This modern hotel is located in the city’s business district, adjacent to a world class performing arts center and the trendy Zorlu shopping mall with its mix of global and Turkish luxury brands. Raffles Club access includes complimentary laundry, local limousine service, and even a blow dry or shave at the salon. Raffles Spa is simply an urban oasis; melt into its warm marble loungers after a rose crystal lymphatic facial. The 185 rooms include 21 Bosphorus Suites that don’t seem as much hotel designs as private residences, complete with furnished wraparound terraces. The breakfast buffet is especially impressive, and butler service goes beyond to surprise and delight, along with thoughtful amenities customized for each guest. Rates start at $500. Levazım Mahallesi, Zorlu Center, Koru Sokağı, 34340 Beşiktaş, raffles.com/Istanbul
FOUR SEASONS HOTEL ISTANBUL AT SULTANAHMET
At the heart of the city’s historic center, the Four Seasons a neoclassical building that was formerly a prison for political dissidents is just a few minutes walk from its biggest attractions: Topkapi Palace, Hagia Sophia, and the Blue Mosque. With just 65 rooms, this property feels more like a boutique hotel than a typical Four Seasons. Meals take place in the courtyard (previously the prison yard), now lushly landscaped and serving Mediterranean cuisine. Pick up a souvenir after watching artists working on delicate embroidery or elegant calligraphy in the lobby pop up shop. Rates start at $465. Sultanahmet, Tevkifhane Sk. No:1, 34122 Sultanahmet/Fatih, fourseasons.com/Istanbul
DAY TRIPS AND TOURS
BOSPHORUS BY BOAT
Istanbul is the only city in the world that spans two continents, and a leisurely river cruise is the best way to experience both the Asian and European sides at once. The latter has long been the economic and cultural center, but some of the wealthiest locals have summer and weekend riverfront mansions on the Asian side. You’ll see royal mosques, Sultan Abdulmecid’s hunting lodge, and Turkey’s top military high school here, along with the medieval fortress of Rumelihisarı, several embassies, and trendy waterfront restaurants on the European side. You might even glimpse playful dolphins if lucky. Waterfront hotels like Ciragan Palace and Four Seasons Bosphorus can easily arrange for pickup upon disembarking.
KADIKÖY FISH MARKET
Cross the Bosphorus to the Asian side and explore the narrow alleys of Kadıköy’s central market. There’s not only fish here, but also fresh vegetables, charcuterie, cheese, honey, and various restaurants. It’s helpful to have a guide to direct you to the best places for delicacies like midye dolma (stuffed mussels), lamb intestines, hummus, and lahmacun Turkey’s paper thin flatbread that’s topped with a thin spread of spiced lamb. Taste fresh mulberries if they’re in season, or order a cup of pickles in brine to snack. For something a little more universally appealing, try buffalo milk yogurt drizzled with honey and a sprinkle of bee pollen.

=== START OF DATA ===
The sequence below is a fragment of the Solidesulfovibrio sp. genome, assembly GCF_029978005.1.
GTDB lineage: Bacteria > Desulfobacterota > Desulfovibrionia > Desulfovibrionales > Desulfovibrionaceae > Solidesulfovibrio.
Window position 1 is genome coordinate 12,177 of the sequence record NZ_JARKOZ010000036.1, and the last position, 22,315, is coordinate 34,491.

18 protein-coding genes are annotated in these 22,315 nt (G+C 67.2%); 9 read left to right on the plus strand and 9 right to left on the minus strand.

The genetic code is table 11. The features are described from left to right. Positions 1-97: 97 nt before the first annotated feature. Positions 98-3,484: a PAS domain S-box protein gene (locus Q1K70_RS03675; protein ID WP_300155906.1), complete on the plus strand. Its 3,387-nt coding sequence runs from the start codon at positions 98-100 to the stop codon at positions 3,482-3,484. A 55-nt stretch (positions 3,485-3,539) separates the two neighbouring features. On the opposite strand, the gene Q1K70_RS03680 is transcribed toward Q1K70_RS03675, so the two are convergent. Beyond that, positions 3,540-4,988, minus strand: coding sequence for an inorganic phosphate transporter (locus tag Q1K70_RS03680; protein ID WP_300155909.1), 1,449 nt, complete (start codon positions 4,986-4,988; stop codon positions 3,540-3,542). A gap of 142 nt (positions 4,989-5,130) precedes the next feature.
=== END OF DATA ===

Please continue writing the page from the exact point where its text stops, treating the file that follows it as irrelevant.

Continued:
DINE AND DRINK
Arrive early for your reservation at Turkey’s only restaurant on the World’s 50 Best list and enjoy a drink on the rooftop and panoramic city views. Chef Mehmet Gürs helped define contemporary Turkish cuisine, and has more than a dozen restaurants and cafes across the city. Mikla is his crown jewel, where traditional Turkish dishes like manti dumplings, braised lamb and aşure pudding are respectfully reimagined for the jet set. Fruity but bitter unripe almond is served in almond milk with lightly pickled bonito, while lamb heart is dressed with sumac, pomegranate vinegar, and morel mushrooms. Desserts here are excellent, too sour cherries with pistachio butter and clotted cream ice cream is a flavorful but light concluding note. The Marmara Pera, Meşrutiyet Caddesi 15, 34430 Beyoğlu, miklarestaurant.com
This is the closest you’ll come to dining like the sultan enjoying traditional Ottoman Empire classics in the sultan’s former palace with views across the Bosphorus. A plethora of hot and cold mezze tempt the taste buds before a main course of Testi lamb casserole, a signature dish cooked slowly in a sealed clay pot (to protect the sultan from being poisoned) that’s shattered tableside for dramatic effect. The tender lamb shoulder is rivaled only by whole Aegean sea bass cooked in a salt crust. Ciragan Palace Kempinski Hotel, Ciragan Caddesi 32, Çiragan Cd, 34349 Besiktas, kempinski.com/en/istanbul/ciraganpalace/dining/tugra
If you like baklava, this is the best in the city. Even if you don’t, you’ll change your mind after biting into the delicate, crunchy version here, with a dollop of clotted cream and sprinkle of crumbled pistachios. This, owner Nadir Güllü says, is the proper way to savor baklava and its 40 layers of phyllo dough filled with pistachios, walnuts, or hazelnuts, then drenched in boiling sugar syrup. Tour operator Crystal Concepts can arrange an interactive factory tour that instills a deep appreciation for the finesse required to make this uniquely Turkish sweet. Kemankeş Caddesi Katlı Otopark Altı No: 3 4, 34425 Beyoğlu, karakoygulluoglu.com, crystalconcepts.com.tr